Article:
Domain Name System (DNS) is a system that translates URLs (websites, mail servers, etc.) into IP addresses. The Internet works primarily off of IP version 4 (IPv4) addresses, but rather than having to remember each IP, DNS was created to allow for names to translate into IP addresses. Reverse DNS is the process in reverse, where you begin with the IP address and are attempting to locate the domain name that references it.
Articles in this section
- How do I check my ONT (Optical Network Terminal) for connectivity?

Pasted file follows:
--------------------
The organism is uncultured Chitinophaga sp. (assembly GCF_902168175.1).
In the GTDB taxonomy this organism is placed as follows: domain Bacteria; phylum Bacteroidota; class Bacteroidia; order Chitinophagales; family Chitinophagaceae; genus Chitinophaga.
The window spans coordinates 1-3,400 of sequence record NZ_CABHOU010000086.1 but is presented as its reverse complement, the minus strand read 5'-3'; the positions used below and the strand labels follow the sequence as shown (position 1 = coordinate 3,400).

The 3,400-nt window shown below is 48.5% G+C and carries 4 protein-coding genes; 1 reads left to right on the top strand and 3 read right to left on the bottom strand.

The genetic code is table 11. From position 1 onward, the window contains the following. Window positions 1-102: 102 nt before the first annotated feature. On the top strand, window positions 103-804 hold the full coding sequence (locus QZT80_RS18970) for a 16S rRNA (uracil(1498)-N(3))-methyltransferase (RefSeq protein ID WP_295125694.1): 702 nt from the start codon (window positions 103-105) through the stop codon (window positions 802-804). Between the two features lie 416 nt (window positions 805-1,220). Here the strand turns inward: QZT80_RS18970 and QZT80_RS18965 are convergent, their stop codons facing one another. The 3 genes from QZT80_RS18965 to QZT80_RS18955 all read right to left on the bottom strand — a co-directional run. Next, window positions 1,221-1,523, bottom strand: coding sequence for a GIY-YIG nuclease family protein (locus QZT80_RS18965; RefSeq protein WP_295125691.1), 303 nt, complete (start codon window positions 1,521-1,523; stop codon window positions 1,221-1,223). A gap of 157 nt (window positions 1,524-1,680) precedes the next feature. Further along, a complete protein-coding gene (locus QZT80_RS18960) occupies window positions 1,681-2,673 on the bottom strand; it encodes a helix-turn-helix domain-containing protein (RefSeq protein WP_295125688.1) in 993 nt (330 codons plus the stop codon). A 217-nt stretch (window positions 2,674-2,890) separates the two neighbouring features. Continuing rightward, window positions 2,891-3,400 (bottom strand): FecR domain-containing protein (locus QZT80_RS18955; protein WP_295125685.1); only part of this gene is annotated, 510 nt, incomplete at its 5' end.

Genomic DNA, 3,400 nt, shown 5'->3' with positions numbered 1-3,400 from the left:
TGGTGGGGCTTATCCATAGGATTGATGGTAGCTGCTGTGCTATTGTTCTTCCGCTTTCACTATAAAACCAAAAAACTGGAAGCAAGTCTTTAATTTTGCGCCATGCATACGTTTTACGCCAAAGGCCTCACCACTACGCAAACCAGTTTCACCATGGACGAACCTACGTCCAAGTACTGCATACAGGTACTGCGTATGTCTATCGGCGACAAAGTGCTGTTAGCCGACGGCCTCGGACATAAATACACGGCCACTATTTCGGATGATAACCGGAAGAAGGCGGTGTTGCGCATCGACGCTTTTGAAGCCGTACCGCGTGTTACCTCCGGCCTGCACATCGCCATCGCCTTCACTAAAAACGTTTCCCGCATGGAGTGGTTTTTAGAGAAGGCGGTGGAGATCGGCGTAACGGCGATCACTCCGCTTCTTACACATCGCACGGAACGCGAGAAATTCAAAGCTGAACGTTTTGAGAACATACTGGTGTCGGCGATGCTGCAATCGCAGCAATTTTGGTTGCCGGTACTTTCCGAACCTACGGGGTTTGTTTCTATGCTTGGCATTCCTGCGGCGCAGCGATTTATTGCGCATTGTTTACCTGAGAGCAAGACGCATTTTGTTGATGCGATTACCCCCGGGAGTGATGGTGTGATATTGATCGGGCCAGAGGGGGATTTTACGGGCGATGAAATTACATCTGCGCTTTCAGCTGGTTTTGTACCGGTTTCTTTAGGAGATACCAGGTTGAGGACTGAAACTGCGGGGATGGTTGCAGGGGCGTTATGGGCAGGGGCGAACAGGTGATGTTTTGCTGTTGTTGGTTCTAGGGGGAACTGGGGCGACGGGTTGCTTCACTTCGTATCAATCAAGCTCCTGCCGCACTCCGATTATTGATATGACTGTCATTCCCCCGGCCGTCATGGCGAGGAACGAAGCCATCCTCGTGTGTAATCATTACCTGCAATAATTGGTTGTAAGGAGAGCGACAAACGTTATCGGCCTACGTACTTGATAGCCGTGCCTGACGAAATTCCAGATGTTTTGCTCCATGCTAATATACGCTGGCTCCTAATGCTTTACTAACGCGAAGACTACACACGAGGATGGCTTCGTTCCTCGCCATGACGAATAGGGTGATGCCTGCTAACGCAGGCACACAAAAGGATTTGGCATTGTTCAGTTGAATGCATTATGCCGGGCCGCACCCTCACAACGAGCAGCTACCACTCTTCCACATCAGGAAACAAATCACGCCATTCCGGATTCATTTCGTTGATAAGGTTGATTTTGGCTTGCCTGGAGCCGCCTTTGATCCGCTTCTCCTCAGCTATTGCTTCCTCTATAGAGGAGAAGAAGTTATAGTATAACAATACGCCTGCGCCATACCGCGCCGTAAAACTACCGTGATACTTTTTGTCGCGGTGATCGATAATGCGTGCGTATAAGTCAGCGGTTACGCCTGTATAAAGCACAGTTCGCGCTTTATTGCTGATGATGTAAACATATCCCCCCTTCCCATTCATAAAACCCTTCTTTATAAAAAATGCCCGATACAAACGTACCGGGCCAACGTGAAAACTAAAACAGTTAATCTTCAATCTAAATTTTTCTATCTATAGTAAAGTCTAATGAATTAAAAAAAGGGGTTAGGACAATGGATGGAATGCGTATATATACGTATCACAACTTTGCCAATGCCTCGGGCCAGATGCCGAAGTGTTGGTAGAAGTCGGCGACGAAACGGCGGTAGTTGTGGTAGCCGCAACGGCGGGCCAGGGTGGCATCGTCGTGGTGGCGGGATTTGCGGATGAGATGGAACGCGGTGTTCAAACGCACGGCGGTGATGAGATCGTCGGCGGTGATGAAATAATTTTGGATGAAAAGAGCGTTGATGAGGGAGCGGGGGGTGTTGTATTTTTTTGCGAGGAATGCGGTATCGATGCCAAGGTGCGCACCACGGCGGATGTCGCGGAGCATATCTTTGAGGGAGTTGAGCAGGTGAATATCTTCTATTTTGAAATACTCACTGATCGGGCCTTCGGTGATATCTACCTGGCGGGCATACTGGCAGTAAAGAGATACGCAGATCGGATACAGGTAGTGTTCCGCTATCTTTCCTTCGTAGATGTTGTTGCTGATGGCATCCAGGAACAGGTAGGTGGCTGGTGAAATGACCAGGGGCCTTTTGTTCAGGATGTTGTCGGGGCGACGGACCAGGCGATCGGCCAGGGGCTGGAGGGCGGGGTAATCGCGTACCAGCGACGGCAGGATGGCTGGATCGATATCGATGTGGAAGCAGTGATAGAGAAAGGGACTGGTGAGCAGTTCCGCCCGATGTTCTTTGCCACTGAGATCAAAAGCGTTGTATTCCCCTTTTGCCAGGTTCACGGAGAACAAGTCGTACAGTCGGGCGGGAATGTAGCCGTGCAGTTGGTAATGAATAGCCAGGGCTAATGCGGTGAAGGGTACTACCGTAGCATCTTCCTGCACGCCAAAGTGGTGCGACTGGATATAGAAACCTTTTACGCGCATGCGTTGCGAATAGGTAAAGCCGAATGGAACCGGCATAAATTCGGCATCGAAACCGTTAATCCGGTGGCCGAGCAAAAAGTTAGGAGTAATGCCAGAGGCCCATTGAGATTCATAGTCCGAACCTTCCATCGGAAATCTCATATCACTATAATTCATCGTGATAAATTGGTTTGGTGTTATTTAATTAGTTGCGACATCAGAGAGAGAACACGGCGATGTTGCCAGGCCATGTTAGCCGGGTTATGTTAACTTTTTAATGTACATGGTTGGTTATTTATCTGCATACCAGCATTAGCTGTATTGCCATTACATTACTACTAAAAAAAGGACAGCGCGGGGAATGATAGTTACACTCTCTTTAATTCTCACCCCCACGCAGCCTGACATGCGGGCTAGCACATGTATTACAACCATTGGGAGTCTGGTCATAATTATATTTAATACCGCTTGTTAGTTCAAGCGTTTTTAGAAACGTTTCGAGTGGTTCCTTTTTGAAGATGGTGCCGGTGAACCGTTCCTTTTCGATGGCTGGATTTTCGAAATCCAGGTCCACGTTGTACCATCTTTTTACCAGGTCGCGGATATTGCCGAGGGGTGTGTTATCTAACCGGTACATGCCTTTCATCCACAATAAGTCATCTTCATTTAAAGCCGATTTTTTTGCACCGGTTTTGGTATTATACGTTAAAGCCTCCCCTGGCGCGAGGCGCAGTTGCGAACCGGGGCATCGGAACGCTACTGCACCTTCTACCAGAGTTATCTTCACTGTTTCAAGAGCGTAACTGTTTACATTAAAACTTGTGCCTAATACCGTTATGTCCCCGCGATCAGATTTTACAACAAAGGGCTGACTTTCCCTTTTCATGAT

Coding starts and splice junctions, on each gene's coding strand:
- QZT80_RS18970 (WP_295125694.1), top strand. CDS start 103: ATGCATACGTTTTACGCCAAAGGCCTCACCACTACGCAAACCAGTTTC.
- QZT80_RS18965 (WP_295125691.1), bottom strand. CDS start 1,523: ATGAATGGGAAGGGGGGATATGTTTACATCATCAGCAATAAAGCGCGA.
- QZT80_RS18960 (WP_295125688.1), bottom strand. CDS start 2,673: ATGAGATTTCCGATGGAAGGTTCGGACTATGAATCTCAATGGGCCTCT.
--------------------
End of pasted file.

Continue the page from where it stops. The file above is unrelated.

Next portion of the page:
- What is a VPN?
- What is DNS? What is reverse DNS?
- What is ARIN and do I need to register?
- What happens to my IP address if I move or change my Internet Service Provider (ISP)?
- What is the difference between a "single static IP" and a "block" lease?
- Do IPv6 and IPv4 addresses look different?
- What is IPv6, and do I need it?
- What is the difference between a dynamic IP and static IP?
- Why would I need a static IP address?